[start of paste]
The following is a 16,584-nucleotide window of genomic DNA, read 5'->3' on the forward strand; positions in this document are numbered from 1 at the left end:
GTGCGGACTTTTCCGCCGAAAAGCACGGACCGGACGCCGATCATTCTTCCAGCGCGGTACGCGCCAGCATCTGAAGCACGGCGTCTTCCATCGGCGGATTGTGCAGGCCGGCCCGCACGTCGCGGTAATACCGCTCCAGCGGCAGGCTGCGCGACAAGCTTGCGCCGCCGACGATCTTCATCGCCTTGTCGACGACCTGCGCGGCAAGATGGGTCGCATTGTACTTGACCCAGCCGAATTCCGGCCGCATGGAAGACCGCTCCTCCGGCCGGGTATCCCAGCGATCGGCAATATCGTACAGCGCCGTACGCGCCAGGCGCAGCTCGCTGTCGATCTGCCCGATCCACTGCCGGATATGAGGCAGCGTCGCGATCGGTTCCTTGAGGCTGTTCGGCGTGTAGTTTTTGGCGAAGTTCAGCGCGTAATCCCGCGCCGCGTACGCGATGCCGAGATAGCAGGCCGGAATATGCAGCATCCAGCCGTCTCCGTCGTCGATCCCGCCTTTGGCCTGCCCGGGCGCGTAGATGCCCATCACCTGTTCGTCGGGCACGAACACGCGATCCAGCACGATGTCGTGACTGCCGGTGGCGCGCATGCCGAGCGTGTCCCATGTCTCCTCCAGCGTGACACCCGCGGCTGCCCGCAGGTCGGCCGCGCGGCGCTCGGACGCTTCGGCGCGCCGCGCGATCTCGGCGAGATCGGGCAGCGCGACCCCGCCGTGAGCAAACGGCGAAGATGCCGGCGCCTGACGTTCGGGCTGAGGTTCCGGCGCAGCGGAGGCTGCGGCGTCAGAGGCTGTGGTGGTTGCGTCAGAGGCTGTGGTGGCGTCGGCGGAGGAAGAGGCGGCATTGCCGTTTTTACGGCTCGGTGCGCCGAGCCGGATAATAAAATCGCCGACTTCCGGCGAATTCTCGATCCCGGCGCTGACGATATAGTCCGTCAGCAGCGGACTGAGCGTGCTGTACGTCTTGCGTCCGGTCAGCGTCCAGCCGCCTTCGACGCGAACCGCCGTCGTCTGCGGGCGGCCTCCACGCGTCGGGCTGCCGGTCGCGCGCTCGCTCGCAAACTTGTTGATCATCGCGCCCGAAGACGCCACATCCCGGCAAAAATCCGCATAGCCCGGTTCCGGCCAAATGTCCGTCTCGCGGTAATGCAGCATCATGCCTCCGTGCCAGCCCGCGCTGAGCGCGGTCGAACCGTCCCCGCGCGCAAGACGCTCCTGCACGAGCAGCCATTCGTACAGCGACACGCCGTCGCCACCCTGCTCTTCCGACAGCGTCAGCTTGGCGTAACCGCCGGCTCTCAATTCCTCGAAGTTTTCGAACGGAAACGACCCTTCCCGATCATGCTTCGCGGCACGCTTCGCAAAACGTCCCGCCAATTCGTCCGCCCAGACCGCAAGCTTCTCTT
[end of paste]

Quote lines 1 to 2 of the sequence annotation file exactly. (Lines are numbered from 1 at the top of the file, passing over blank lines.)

The following is a 16,584-nucleotide window of genomic DNA, read 5'->3' on the forward strand; positions in this document are numbered from 1 at the left end:
GTGCGGACTTTTCCGCCGAAAAGCACGGACCGGACGCCGATCATTCTTCCAGCGCGGTACGCGCCAGCATCTGAAGCACGGCGTCTTCCATCGGCGGATTGTGCAGGCCGGCCCGCACGTCGCGGTAATACCGCTCCAGCGGCAGGCTGCGCGACAAGCTTGCGCCGCCGACGATCTTCATCGCCTTGTCGACGACCTGCGCGGCAAGATGGGTCGCATTGTACTTGACCCAGCCGAATTCCGGCCGCATGGAAGACCGCTCCTCCGGCCGGGTATCCCAGCGATCGGCAATATCGTACAGCGCCGTACGCGCCAGGCGCAGCTCGCTGTCGATCTGCCCGATCCACTGCCGGATATGAGGCAGCGTCGCGATCGGTTCCTTGAGGCTGTTCGGCGTGTAGTTTTTGGCGAAGTTCAGCGCGTAATCCCGCGCCGCGTACGCGATGCCGAGATAGCAGGCCGGAATATGCAGCATCCAGCCGTCTCCGTCGTCGATCCCGCCTTTGGCCTGCCCGGGCGCGTAGATGCCCATCACCTGTTCGTCGGGCACGAACACGCGATCCAGCACGATGTCGTGACTGCCGGTGGCGCGCATGCCGAGCGTGTCCCATGTCTCCTCCAGCGTGACACCCGCGGCTGCCCGCAGGTCGGCCGCGCGGCGCTCGGACGCTTCGGCGCGCCGCGCGATCTCGGCGAGATCGGGCAGCGCGACCCCGCCGTGAGCAAACGGCGAAGATGCCGGCGCCTGACGTTCGGGCTGAGGTTCCGGCGCAGCGGAGGCTGCGGCGTCAGAGGCTGTGGTGGTTGCGTCAGAGGCTGTGGTGGCGTCGGCGGAGGAAGAGGCGGCATTGCCGTTTTTACGGCTCGGTGCGCCGAGCCGGATAATAAAATCGCCGACTTCCGGCGAATTCTCGATCCCGGCGCTGACGATATAGTCCGTCAGCAGCGGACTGAGCGTGCTGTACGTCTTGCGTCCGGTCAGCGTCCAGCCGCCTTCGACGCGAACCGCCGTCGTCTGCGGGCGGCCTCCACGCGTCGGGCTGCCGGTCGCGCGCTCGCTCGCAAACTTGTTGATCATCGCGCCCGAAGACGCCACATCCCGGCAAAAATCCGCATAGCCCGGTTCCGGCCAAATGTCCGTCTCGCGGTAATGCAGCATCATGCCTCCGTGCCAGCCCGCGCTGAGCGCGGTCGAACCGTCCCCGCGCGCAAGACGCTCCTGCACGAGCAGCCATTCGTACAGCGACACGCCGTCGCCACCCTGCTCTTCCGACAGCGTCAGCTTGGCGTAACCGCCGGCTCTCAATTCCTCGAAGTTTTCGAACGGAAACGACCCTTCCCGATCATGCTTCGCGGCACGCTTCGCAAAACGTCCCGCCAATTCGTCCGCCCAGACCGCAAGCTTCTCTT